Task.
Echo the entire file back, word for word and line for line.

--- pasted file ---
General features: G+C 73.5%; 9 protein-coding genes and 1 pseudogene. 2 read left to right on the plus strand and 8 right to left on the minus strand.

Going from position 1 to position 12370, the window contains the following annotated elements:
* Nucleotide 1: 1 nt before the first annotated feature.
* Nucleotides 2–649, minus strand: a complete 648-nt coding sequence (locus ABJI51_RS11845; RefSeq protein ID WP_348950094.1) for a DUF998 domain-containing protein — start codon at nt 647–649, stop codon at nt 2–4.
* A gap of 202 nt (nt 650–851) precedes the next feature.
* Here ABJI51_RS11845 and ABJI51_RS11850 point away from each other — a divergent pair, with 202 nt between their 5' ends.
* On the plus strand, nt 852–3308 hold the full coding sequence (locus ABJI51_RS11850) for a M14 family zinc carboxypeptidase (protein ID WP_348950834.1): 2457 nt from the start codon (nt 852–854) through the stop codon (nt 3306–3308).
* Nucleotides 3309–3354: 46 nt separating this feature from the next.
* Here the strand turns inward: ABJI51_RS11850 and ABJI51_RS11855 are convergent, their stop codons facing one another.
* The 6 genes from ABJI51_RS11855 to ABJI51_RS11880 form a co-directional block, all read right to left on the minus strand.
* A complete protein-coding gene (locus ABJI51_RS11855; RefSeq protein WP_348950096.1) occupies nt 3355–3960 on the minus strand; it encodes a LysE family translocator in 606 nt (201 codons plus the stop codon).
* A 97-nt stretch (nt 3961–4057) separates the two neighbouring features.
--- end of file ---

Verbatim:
General features: G+C 73.5%; 9 protein-coding genes and 1 pseudogene. 2 read left to right on the plus strand and 8 right to left on the minus strand.

Going from position 1 to position 12370, the window contains the following annotated elements:
* Nucleotide 1: 1 nt before the first annotated feature.
* Nucleotides 2–649, minus strand: a complete 648-nt coding sequence (locus ABJI51_RS11845; RefSeq protein ID WP_348950094.1) for a DUF998 domain-containing protein — start codon at nt 647–649, stop codon at nt 2–4.
* A gap of 202 nt (nt 650–851) precedes the next feature.
* Here ABJI51_RS11845 and ABJI51_RS11850 point away from each other — a divergent pair, with 202 nt between their 5' ends.
* On the plus strand, nt 852–3308 hold the full coding sequence (locus ABJI51_RS11850) for a M14 family zinc carboxypeptidase (protein ID WP_348950834.1): 2457 nt from the start codon (nt 852–854) through the stop codon (nt 3306–3308).
* Nucleotides 3309–3354: 46 nt separating this feature from the next.
* Here the strand turns inward: ABJI51_RS11850 and ABJI51_RS11855 are convergent, their stop codons facing one another.
* The 6 genes from ABJI51_RS11855 to ABJI51_RS11880 form a co-directional block, all read right to left on the minus strand.
* A complete protein-coding gene (locus ABJI51_RS11855; RefSeq protein WP_348950096.1) occupies nt 3355–3960 on the minus strand; it encodes a LysE family translocator in 606 nt (201 codons plus the stop codon).
* A 97-nt stretch (nt 3961–4057) separates the two neighbouring features.